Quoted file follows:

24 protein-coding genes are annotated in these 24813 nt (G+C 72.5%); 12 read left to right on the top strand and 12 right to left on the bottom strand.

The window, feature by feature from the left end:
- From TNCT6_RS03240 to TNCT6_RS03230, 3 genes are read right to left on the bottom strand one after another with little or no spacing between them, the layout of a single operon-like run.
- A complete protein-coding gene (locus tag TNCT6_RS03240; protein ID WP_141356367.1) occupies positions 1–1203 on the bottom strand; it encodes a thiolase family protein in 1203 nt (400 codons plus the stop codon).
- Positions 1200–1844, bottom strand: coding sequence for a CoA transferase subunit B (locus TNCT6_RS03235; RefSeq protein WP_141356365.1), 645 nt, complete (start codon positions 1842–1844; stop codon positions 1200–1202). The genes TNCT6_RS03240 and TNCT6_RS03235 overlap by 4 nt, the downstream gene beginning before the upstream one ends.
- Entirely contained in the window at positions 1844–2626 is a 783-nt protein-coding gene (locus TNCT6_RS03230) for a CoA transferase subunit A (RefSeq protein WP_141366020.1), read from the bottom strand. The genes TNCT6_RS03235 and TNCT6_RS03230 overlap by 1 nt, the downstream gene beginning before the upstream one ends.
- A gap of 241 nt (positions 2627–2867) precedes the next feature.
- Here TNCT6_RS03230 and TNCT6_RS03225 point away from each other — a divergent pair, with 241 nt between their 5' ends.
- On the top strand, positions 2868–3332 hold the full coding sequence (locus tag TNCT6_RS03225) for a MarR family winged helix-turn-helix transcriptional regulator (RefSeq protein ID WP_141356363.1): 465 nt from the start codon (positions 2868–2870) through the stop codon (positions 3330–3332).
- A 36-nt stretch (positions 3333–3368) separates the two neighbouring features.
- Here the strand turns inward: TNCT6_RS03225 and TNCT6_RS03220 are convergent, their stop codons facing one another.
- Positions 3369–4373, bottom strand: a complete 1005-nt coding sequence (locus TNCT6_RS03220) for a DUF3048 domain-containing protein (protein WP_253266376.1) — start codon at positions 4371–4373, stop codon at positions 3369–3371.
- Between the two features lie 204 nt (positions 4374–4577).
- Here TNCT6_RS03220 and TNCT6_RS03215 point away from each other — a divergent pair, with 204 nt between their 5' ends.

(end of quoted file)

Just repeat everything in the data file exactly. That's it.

24 protein-coding genes are annotated in these 24813 nt (G+C 72.5%); 12 read left to right on the top strand and 12 right to left on the bottom strand.

The window, feature by feature from the left end:
- From TNCT6_RS03240 to TNCT6_RS03230, 3 genes are read right to left on the bottom strand one after another with little or no spacing between them, the layout of a single operon-like run.
- A complete protein-coding gene (locus tag TNCT6_RS03240; protein ID WP_141356367.1) occupies positions 1–1203 on the bottom strand; it encodes a thiolase family protein in 1203 nt (400 codons plus the stop codon).
- Positions 1200–1844, bottom strand: coding sequence for a CoA transferase subunit B (locus TNCT6_RS03235; RefSeq protein WP_141356365.1), 645 nt, complete (start codon positions 1842–1844; stop codon positions 1200–1202). The genes TNCT6_RS03240 and TNCT6_RS03235 overlap by 4 nt, the downstream gene beginning before the upstream one ends.
- Entirely contained in the window at positions 1844–2626 is a 783-nt protein-coding gene (locus TNCT6_RS03230) for a CoA transferase subunit A (RefSeq protein WP_141366020.1), read from the bottom strand. The genes TNCT6_RS03235 and TNCT6_RS03230 overlap by 1 nt, the downstream gene beginning before the upstream one ends.
- A gap of 241 nt (positions 2627–2867) precedes the next feature.
- Here TNCT6_RS03230 and TNCT6_RS03225 point away from each other — a divergent pair, with 241 nt between their 5' ends.
- On the top strand, positions 2868–3332 hold the full coding sequence (locus tag TNCT6_RS03225) for a MarR family winged helix-turn-helix transcriptional regulator (RefSeq protein ID WP_141356363.1): 465 nt from the start codon (positions 2868–2870) through the stop codon (positions 3330–3332).
- A 36-nt stretch (positions 3333–3368) separates the two neighbouring features.
- Here the strand turns inward: TNCT6_RS03225 and TNCT6_RS03220 are convergent, their stop codons facing one another.
- Positions 3369–4373, bottom strand: a complete 1005-nt coding sequence (locus TNCT6_RS03220) for a DUF3048 domain-containing protein (protein WP_253266376.1) — start codon at positions 4371–4373, stop codon at positions 3369–3371.
- Between the two features lie 204 nt (positions 4374–4577).
- Here TNCT6_RS03220 and TNCT6_RS03215 point away from each other — a divergent pair, with 204 nt between their 5' ends.